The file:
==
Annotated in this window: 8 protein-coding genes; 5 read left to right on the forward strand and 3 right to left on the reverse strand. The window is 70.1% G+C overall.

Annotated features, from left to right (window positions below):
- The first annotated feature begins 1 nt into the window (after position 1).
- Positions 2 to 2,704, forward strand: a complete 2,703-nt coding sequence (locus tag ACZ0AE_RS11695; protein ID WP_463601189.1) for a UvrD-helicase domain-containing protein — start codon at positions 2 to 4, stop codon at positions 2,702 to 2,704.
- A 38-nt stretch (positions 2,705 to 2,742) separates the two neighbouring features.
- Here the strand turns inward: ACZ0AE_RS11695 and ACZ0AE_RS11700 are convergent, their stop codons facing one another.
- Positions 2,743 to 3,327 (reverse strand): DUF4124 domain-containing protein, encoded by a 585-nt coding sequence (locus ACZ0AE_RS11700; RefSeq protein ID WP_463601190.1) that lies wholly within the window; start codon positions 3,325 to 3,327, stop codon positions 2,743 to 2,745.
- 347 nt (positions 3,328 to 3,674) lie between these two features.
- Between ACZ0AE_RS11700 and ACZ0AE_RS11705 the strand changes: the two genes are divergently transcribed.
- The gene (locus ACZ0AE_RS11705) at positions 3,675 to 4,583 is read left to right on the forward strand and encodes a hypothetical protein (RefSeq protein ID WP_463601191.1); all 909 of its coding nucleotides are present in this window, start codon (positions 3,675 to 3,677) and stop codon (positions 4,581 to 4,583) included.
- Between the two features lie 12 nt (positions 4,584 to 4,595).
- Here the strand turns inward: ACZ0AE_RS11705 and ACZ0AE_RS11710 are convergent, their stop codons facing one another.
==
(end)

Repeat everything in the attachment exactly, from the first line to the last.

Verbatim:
Annotated in this window: 8 protein-coding genes; 5 read left to right on the forward strand and 3 right to left on the reverse strand. The window is 70.1% G+C overall.

Annotated features, from left to right (window positions below):
- The first annotated feature begins 1 nt into the window (after position 1).
- Positions 2 to 2,704, forward strand: a complete 2,703-nt coding sequence (locus tag ACZ0AE_RS11695; protein ID WP_463601189.1) for a UvrD-helicase domain-containing protein — start codon at positions 2 to 4, stop codon at positions 2,702 to 2,704.
- A 38-nt stretch (positions 2,705 to 2,742) separates the two neighbouring features.
- Here the strand turns inward: ACZ0AE_RS11695 and ACZ0AE_RS11700 are convergent, their stop codons facing one another.
- Positions 2,743 to 3,327 (reverse strand): DUF4124 domain-containing protein, encoded by a 585-nt coding sequence (locus ACZ0AE_RS11700; RefSeq protein ID WP_463601190.1) that lies wholly within the window; start codon positions 3,325 to 3,327, stop codon positions 2,743 to 2,745.
- 347 nt (positions 3,328 to 3,674) lie between these two features.
- Between ACZ0AE_RS11700 and ACZ0AE_RS11705 the strand changes: the two genes are divergently transcribed.
- The gene (locus ACZ0AE_RS11705) at positions 3,675 to 4,583 is read left to right on the forward strand and encodes a hypothetical protein (RefSeq protein ID WP_463601191.1); all 909 of its coding nucleotides are present in this window, start codon (positions 3,675 to 3,677) and stop codon (positions 4,581 to 4,583) included.
- Between the two features lie 12 nt (positions 4,584 to 4,595).
- Here the strand turns inward: ACZ0AE_RS11705 and ACZ0AE_RS11710 are convergent, their stop codons facing one another.